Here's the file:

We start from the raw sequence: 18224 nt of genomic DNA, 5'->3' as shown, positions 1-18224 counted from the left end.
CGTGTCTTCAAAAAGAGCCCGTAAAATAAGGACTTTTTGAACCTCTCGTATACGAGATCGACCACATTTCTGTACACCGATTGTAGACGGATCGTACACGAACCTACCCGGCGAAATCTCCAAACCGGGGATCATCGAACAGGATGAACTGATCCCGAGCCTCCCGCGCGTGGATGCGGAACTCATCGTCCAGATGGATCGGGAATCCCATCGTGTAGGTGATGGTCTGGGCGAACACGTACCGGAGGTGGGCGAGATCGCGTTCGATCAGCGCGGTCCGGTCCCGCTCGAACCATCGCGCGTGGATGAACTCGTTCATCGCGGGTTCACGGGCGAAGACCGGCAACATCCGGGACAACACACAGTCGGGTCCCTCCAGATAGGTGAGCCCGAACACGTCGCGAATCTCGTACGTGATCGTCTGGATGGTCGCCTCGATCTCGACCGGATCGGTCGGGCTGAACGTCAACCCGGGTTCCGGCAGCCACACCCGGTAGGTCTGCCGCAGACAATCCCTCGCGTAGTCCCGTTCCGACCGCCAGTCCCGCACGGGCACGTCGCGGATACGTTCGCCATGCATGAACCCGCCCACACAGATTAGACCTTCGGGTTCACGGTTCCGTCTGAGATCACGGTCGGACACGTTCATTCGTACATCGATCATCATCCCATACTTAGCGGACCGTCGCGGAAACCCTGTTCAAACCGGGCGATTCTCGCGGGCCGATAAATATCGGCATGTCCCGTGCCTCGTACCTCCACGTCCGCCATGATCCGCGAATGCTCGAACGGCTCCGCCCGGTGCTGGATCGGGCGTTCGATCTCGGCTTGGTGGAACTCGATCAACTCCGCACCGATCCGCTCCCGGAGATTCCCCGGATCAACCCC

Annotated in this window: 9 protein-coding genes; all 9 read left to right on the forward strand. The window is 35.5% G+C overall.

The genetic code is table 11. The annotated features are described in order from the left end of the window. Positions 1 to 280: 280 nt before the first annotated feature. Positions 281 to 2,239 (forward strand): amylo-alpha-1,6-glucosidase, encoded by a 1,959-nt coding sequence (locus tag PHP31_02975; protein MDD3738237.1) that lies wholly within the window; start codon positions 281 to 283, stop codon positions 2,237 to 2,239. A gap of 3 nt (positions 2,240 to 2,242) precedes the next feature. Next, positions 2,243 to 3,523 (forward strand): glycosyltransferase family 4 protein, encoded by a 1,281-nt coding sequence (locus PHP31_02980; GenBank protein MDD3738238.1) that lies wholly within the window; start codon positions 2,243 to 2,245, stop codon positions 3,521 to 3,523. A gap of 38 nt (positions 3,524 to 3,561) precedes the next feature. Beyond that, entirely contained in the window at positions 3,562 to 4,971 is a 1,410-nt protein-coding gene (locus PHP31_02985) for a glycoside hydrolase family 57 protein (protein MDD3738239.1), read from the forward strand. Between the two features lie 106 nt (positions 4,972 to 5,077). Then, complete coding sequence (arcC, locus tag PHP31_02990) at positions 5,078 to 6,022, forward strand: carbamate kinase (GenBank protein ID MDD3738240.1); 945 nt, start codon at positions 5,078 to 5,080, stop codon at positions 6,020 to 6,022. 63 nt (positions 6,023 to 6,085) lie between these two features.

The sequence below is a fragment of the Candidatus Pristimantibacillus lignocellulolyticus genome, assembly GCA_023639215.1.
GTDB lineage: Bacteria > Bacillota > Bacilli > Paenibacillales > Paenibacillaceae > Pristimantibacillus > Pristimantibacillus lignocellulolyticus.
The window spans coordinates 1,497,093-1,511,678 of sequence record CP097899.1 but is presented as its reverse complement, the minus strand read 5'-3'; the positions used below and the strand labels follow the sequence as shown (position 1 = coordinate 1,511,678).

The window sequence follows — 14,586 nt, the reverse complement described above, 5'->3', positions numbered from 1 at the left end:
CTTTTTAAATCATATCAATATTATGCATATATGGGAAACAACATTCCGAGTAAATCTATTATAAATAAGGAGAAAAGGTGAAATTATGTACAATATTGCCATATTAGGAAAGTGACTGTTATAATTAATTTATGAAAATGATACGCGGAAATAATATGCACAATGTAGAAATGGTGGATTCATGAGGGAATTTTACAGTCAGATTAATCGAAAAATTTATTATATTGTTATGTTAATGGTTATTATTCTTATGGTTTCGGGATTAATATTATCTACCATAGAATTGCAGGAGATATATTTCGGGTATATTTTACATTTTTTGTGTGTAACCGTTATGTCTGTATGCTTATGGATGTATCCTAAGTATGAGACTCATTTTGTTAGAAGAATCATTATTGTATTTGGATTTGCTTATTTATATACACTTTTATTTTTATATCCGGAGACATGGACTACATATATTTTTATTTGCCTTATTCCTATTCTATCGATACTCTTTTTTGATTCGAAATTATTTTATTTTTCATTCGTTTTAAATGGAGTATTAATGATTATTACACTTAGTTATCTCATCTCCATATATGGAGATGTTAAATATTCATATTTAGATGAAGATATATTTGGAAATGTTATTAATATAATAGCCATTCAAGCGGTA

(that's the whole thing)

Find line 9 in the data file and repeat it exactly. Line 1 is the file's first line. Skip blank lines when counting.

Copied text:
CTTTTTAAATCATATCAATATTATGCATATATGGGAAACAACATTCCGAGTAAATCTATTATAAATAAGGAGAAAAGGTGAAATTATGTACAATATTGCCATATTAGGAAAGTGACTGTTATAATTAATTTATGAAAATGATACGCGGAAATAATATGCACAATGTAGAAATGGTGGATTCATGAGGGAATTTTACAGTCAGATTAATCGAAAAATTTATTATATTGTTATGTTAATGGTTATTATTCTTATGGTTTCGGGATTAATATTATCTACCATAGAATTGCAGGAGATATATTTCGGGTATATTTTACATTTTTTGTGTGTAACCGTTATGTCTGTATGCTTATGGATGTATCCTAAGTATGAGACTCATTTTGTTAGAAGAATCATTATTGTATTTGGATTTGCTTATTTATATACACTTTTATTTTTATATCCGGAGACATGGACTACATATATTTTTATTTGCCTTATTCCTATTCTATCGATACTCTTTTTTGATTCGAAATTATTTTATTTTTCATTCGTTTTAAATGGAGTATTAATGATTATTACACTTAGTTATCTCATCTCCATATATGGAGATGTTAAATATTCATATTTAGATGAAGATATATTTGGAAATGTTATTAATATAATAGCCATTCAAGCGGTA